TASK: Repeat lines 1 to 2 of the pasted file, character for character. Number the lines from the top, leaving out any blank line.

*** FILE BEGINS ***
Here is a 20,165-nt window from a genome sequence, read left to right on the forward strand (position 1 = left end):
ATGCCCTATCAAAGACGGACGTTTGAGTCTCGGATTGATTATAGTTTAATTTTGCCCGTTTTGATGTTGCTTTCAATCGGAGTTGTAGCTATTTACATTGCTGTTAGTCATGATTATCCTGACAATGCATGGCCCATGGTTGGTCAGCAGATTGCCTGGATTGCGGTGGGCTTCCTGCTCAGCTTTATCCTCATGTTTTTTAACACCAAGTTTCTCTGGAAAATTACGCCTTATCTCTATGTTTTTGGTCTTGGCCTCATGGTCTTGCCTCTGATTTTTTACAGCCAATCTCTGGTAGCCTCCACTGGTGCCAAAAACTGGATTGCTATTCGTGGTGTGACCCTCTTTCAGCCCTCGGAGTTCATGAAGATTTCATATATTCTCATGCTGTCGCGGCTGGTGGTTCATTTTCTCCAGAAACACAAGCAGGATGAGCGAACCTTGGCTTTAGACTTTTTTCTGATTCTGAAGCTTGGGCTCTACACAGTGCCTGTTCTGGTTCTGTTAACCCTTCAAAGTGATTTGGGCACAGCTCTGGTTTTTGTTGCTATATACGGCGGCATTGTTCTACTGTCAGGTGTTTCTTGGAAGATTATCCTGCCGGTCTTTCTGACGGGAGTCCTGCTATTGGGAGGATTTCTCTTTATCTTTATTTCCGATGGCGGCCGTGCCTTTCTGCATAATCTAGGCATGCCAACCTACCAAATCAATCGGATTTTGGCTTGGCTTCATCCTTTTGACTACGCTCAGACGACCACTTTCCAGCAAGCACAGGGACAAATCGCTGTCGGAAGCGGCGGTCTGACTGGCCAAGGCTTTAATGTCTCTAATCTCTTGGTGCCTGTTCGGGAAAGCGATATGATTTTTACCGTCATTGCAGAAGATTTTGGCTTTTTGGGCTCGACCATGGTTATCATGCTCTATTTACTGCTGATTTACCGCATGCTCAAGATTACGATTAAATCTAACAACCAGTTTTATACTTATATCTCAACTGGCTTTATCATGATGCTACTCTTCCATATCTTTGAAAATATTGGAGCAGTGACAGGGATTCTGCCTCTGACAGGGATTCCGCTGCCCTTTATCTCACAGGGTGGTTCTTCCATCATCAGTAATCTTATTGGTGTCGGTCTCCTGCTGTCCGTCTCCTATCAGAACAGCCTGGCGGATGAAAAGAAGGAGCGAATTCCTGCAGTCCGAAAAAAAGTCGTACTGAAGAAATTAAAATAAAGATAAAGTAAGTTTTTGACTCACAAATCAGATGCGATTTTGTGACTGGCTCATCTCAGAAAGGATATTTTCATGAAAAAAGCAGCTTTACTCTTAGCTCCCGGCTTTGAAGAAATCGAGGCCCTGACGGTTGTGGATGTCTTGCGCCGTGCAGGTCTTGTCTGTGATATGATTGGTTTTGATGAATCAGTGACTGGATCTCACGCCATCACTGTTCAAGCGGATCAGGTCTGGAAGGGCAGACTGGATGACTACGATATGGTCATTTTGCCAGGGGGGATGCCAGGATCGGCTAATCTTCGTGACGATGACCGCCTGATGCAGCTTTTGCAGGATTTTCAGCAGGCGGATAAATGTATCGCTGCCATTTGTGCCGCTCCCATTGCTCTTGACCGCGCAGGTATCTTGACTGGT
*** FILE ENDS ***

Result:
Here is a 20,165-nt window from a genome sequence, read left to right on the forward strand (position 1 = left end):
ATGCCCTATCAAAGACGGACGTTTGAGTCTCGGATTGATTATAGTTTAATTTTGCCCGTTTTGATGTTGCTTTCAATCGGAGTTGTAGCTATTTACATTGCTGTTAGTCATGATTATCCTGACAATGCATGGCCCATGGTTGGTCAGCAGATTGCCTGGATTGCGGTGGGCTTCCTGCTCAGCTTTATCCTCATGTTTTTTAACACCAAGTTTCTCTGGAAAATTACGCCTTATCTCTATGTTTTTGGTCTTGGCCTCATGGTCTTGCCTCTGATTTTTTACAGCCAATCTCTGGTAGCCTCCACTGGTGCCAAAAACTGGATTGCTATTCGTGGTGTGACCCTCTTTCAGCCCTCGGAGTTCATGAAGATTTCATATATTCTCATGCTGTCGCGGCTGGTGGTTCATTTTCTCCAGAAACACAAGCAGGATGAGCGAACCTTGGCTTTAGACTTTTTTCTGATTCTGAAGCTTGGGCTCTACACAGTGCCTGTTCTGGTTCTGTTAACCCTTCAAAGTGATTTGGGCACAGCTCTGGTTTTTGTTGCTATATACGGCGGCATTGTTCTACTGTCAGGTGTTTCTTGGAAGATTATCCTGCCGGTCTTTCTGACGGGAGTCCTGCTATTGGGAGGATTTCTCTTTATCTTTATTTCCGATGGCGGCCGTGCCTTTCTGCATAATCTAGGCATGCCAACCTACCAAATCAATCGGATTTTGGCTTGGCTTCATCCTTTTGACTACGCTCAGACGACCACTTTCCAGCAAGCACAGGGACAAATCGCTGTCGGAAGCGGCGGTCTGACTGGCCAAGGCTTTAATGTCTCTAATCTCTTGGTGCCTGTTCGGGAAAGCGATATGATTTTTACCGTCATTGCAGAAGATTTTGGCTTTTTGGGCTCGACCATGGTTATCATGCTCTATTTACTGCTGATTTACCGCATGCTCAAGATTACGATTAAATCTAACAACCAGTTTTATACTTATATCTCAACTGGCTTTATCATGATGCTACTCTTCCATATCTTTGAAAATATTGGAGCAGTGACAGGGATTCTGCCTCTGACAGGGATTCCGCTGCCCTTTATCTCACAGGGTGGTTCTTCCATCATCAGTAATCTTATTGGTGTCGGTCTCCTGCTGTCCGTCTCCTATCAGAACAGCCTGGCGGATGAAAAGAAGGAGCGAATTCCTGCAGTCCGAAAAAAAGTCGTACTGAAGAAATTAAAATAAAGATAAAGTAAGTTTTTGACTCACAAATCAGATGCGATTTTGTGACTGGCTCATCTCAGAAAGGATATTTTCATGAAAAAAGCAGCTTTACTCTTAGCTCCCGGCTTTGAAGAAATCGAGGCCCTGACGGTTGTGGATGTCTTGCGCCGTGCAGGTCTTGTCTGTGATATGATTGGTTTTGATGAATCAGTGACTGGATCTCACGCCATCACTGTTCAAGCGGATCAGGTCTGGAAGGGCAGACTGGATGACTACGATATGGTCATTTTGCCAGGGGGGATGCCAGGATCGGCTAATCTTCGTGACGATGACCGCCTGATGCAGCTTTTGCAGGATTTTCAGCAGGCGGATAAATGTATCGCTGCCATTTGTGCCGCTCCCATTGCTCTTGACCGCGCAGGTATCTTGACTGGT